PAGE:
Coot with a plastic bag. Photo: Guda Oly, Flickr
Coot with a plastic bag. Photo: Guda Oly, Flickr


Vermont Bill Hits the “Suite” Spot

Hotels Targeted for Ban of Travel-Sized Hygiene Products

In Vermont, a bill recently passing out of the Senate and now seeking support in the House aims to reduce single-use plastics in lodging establishments. Senate Bill 227 encourages hotels and motels to favor bulk dispensers over single-use plastic containers in providing hygiene products to guests. The bill prohibits stocking restrooms and sleeping accommodation areas with the familiar travel-sized bottles of shampoo, body wash, and conditioner but permits providing these items upon request at reception. Larger establishments would be subject to these conditions in 2023, while smaller ones would have until 2024 to prepare for the shift.

Travel-sized hygiene products in a hotel.
Travel-sized hygiene products in a hotel. Photo: Tony Webster, Flickr

Bolder still, the bill requires lawmakers to draft additional legislation creating an extended producer responsibility program. This program would shift responsibility for waste onto plastic producers by imposing a fee for the collection, transportation, and recycling of these goods. The fee would additionally fund recycling education and reward the production of more sustainable packaging.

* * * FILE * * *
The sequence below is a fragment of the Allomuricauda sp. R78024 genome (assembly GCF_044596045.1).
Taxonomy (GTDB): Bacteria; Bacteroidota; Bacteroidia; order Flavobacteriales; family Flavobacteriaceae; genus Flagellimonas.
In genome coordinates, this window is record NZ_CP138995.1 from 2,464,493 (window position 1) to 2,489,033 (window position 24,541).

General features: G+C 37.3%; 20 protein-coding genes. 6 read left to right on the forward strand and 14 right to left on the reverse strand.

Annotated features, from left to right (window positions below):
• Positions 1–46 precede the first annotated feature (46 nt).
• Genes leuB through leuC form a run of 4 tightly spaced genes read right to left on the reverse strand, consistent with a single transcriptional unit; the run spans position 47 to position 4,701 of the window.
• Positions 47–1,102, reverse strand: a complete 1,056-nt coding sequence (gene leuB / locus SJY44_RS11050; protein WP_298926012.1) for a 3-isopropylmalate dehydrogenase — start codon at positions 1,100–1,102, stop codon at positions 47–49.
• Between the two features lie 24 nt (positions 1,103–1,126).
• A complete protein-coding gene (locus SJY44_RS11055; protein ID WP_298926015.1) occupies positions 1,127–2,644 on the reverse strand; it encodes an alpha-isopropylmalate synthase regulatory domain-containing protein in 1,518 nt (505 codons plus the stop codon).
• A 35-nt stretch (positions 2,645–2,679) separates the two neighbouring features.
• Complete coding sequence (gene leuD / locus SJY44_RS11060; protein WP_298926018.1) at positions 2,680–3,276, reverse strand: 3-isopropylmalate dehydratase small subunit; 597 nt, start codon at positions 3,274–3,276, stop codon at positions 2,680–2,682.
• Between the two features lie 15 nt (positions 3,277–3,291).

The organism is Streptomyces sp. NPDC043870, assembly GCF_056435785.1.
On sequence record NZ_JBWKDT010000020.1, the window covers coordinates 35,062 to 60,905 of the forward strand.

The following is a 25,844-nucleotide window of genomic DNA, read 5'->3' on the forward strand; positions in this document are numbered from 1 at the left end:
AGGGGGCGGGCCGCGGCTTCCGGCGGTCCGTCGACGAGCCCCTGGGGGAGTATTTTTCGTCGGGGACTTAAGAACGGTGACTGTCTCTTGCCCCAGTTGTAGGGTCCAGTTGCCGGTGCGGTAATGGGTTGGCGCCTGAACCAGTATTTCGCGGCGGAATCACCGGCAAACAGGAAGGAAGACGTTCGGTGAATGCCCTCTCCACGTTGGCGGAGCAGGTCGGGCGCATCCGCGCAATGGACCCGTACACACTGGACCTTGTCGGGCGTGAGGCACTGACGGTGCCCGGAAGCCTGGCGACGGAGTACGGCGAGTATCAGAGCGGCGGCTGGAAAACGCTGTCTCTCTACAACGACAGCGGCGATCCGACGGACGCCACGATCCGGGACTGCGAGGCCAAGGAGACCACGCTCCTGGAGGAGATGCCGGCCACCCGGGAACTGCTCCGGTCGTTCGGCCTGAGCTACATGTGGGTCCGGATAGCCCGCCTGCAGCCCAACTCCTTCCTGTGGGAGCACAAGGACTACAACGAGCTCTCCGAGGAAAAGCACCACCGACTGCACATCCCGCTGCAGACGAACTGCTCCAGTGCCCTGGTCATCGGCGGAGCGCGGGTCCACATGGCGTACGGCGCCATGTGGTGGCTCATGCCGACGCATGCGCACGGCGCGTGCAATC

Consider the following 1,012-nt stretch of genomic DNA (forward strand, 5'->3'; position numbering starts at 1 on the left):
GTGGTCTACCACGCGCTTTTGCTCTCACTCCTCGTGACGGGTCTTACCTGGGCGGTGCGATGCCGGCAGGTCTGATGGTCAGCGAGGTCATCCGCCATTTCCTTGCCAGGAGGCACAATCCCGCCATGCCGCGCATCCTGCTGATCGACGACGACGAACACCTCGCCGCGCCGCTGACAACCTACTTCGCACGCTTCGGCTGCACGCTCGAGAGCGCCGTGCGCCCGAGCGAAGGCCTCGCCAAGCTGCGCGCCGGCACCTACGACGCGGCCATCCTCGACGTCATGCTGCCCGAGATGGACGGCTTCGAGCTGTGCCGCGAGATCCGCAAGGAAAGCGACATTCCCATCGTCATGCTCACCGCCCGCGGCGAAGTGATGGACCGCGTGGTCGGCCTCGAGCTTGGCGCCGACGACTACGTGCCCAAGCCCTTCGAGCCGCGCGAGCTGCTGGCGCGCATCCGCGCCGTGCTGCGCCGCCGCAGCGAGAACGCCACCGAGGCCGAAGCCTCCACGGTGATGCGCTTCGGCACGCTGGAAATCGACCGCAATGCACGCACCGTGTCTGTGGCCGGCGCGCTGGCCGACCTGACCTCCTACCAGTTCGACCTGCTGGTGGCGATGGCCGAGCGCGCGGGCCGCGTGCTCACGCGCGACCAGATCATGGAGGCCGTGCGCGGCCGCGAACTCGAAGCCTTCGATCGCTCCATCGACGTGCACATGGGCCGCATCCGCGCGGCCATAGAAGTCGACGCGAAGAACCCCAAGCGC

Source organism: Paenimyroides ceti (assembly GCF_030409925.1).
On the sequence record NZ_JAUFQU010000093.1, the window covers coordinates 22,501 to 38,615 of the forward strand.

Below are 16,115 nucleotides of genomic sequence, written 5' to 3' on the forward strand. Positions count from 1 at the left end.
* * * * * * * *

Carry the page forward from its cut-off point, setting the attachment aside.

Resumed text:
This bill builds on similar legislation passed last year. In 2019, the Vermont legislature enacted a plastic bag ban prohibiting retail establishments from providing single-use plastic bags for goods purchased at the cash register. Similarly, the law bars restaurants from providing plastic stirrers and straws, though they may provide the latter upon request. Most exciting for many environmentalists, the law prohibits food service establishments from selling food and beverages in styrofoam containers. All provisions will enter into effect in July 2020.

The ecological threat posed by plastic is well-established. In 2014, a study collecting data from two dozen expeditions estimated 270,000 tons of plastic could be found in the world’s oceans. Of this, 80% is estimated to come from land-based sources, primarily from plastic bags, styrofoam, and plastic packaging.